If the rift can avoid getting bogged down by becoming too specialised (treadmills, multiple extra peripherals, etc), then its got a real chance of taking off. It just needs to keep things simple, and focus on being a 3D monitor replacement mostly for games. It has a lot of potential, but without decent focus, its just gonna sink.

    • Faxanadu says:

      This. I’m so afraid that the so-far-good-focus gets turned into bogus by some wannabe EA/Activision executive jumping on board and taking the google+ approach to things. (Being fucking stupid that is.)

      Hopefully the project will stay solidly in the hands it has been so far.

  14. DonkeyCity says:

    Some of you guys seem way too focused on just the stereoscopic 3D aspect of the device – this thing is really all about the responsive head tracking and the enormous sense of scale of being on the ground in a game environment that fills most of your view. This is so much more than just the 3D monitor viewers of the past.

  15. Martel says:

    Anybody that gets headaches from 3D movies tried to use a Rift? I’m extremely excited about getting one when they’re out, but I’m one of those people that gets a migraine from watching a 3D movie. But I want all that sweet head tracking goodness.

    • Fiatil says:

      I had a buddy report feeling sick after 20 or 30 minutes when he got to try one out. Everyone seems to agree it gets better over time, though the CEO came out about a month ago and said the current prototype makes him sick in the same way. He said they’ve been tweaking it a bunch for the next version and have done a lot to fix the problem, I guess we’ll find out.

      • CookPassBabtridge says:

        Yup. The Vomit Bonnet strikes again :)

      • DonkeyCity says:

        Iribe said the new one didn’t make him sick at all, in some interview I read today.

      • reo76 says:

        No, that’s not what the CEO said. He said that the current developer kit, the device that thousands of people have in their hands, made him sick after 2 minutes, which makes him somebody very susceptible to motion sickness. And then he added that their current INTERNAL PROTOTYPE didn’t make him sick even after 45 minutes.

        Now we also know that about 300 people have tested this same prototype and only 5 of them reported issues with motion sickness.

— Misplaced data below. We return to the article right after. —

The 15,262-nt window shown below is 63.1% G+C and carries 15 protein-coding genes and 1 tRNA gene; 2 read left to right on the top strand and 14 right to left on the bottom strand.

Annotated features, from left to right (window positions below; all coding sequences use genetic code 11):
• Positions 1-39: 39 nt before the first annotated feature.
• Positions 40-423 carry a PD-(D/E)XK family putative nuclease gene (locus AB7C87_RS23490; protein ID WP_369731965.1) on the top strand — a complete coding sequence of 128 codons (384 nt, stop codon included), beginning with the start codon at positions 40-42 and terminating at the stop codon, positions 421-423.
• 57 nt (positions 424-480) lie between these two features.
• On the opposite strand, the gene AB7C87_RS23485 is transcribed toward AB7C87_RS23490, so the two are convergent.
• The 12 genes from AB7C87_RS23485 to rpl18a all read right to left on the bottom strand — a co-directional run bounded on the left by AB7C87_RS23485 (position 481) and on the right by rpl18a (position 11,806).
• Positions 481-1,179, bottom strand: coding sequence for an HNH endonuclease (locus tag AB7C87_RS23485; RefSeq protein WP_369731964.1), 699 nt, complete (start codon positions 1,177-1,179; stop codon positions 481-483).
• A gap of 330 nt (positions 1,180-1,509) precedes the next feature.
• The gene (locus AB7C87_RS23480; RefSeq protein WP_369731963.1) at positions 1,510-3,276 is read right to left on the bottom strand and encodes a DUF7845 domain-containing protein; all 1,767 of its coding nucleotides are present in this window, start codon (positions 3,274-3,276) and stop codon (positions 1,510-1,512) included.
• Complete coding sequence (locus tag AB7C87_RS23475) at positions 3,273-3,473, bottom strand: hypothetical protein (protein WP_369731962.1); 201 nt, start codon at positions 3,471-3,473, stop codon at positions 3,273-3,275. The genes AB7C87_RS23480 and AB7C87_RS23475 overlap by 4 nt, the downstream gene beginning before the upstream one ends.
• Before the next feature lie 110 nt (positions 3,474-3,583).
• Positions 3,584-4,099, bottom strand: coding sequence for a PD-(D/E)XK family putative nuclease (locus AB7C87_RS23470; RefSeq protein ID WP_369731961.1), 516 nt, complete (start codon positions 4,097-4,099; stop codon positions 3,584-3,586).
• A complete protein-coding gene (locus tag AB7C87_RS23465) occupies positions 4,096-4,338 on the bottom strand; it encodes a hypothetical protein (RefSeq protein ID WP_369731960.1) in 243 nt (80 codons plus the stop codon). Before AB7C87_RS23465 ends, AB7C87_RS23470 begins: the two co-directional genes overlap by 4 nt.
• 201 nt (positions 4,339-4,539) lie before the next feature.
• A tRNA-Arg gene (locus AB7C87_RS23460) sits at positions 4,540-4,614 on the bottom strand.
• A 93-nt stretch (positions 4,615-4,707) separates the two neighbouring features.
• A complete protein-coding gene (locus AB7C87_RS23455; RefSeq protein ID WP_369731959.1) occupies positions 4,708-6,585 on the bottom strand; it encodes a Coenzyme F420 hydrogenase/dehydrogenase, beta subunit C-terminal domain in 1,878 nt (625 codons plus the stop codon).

16. racccoon says:

    I would NOT invest in something that’s going to disrupt the way people see and which product helps with their loss of vision over time.
    I WOULD invest into holographic illusion technology and become surrounded by game visuals, instead of going crosseyed like the Oculus will do to you.

    • Don Reba says:

      What makes you think Oculus is bad for your vision? It does not make you go cross-eyed — on the contrary, it has you stare into the distance.

  17. Richard Burton says:

    Does anyone interested in the Oculus wear glasses? If so, how does that work? Is it still in focus with ones glasses off? I would hope so, because keeping ones glasses *on* whilst viewing screens directly in front of them must surely be a bad thing? I’ve been curious about this for a while but nobody ever seems to mention it…

    • DonkeyCity says:

      In the current version there are 3 different sets of lenses, depending on what your prescription is so that you can play without them. Some people have just worn their under the Rift, if they can fit – it works since your focal distance is at the horizon, not the screen right in front of you. This is a less than ideal solution, though – I’m hoping the new design has far more advanced optics. I think there’s the possibility of adjusting the focus in the software of the the game, too. I’m really hoping I can avoid getting contacts of having laser surgery for my not-really-that-bad vision. It’s definitely the thing I’m most eager to see solved with the Rift’s progress.

  18. Sunjammer says:

    So we’ve had a kit lying around the office for a while, and I’ve tried an awful lot of demos. The impression I’m left with, discarding the low resolution of the display, is that it’s a specific technology for specific uses. Like a touchscreen or a joystick, there are things it is simply bad at doing and some things it excels at. For instance, the Titans of Space demo is absolutely fantastic at conveying scale in a way no other display can really compete with.

    They absolutely, positively have to implement proper head tracking though, be it through TrackIR style reference points or otherwise. Without it, I honestly can’t see a big consumer market for it beyond the novelty factor. The Rift is almost staggeringly effective at inducing motion sickness, to the point where every single developer at our place routinely experience it after even a modest period of use. Just looking at videos like that treadmill TF2 demo makes me physically ill. Without responding to head motion other than rotation, it’s a puke factory first entertainment device second, and that’s more than a bit sad.

    • Ich Will says:

      Kinect + some coloured lights + some masking tape + some clever programming if they don’t implement a decent solution?

      • Sunjammer says:

        Kinect is never, ever an option :) And regardless, it needs to be standardized for EVERY client, not just a random hack someone thought up.

      • Don Reba says:

        Kinect has high latency, so it wouldn’t work.

    • DonkeyCity says:

      By all accounts, full head tracking and massive reduction in nausea-triggering elements are the primary focus of the new model.

      • Sunjammer says:

        Gyro based headtracking is a waste of time, and that’s all I’ve seen them talk about. You need a physical real world reference point of some sort, at the very least to recalibrate the gyro. I think TIR’s IR dot tracking is about as pragmatic as it gets, personally.

        • DonkeyCity says:

          That’s supposed to be the place Valve helped them out with – Carmack has a predictive motion system, like they use for the rotation, that worked in short bursts before getting confused, and I can see that being combined with another (slower but more accurate) system to be continually recalibrated. If it didn’t work, nobody would put this kind of money into it, I reckon.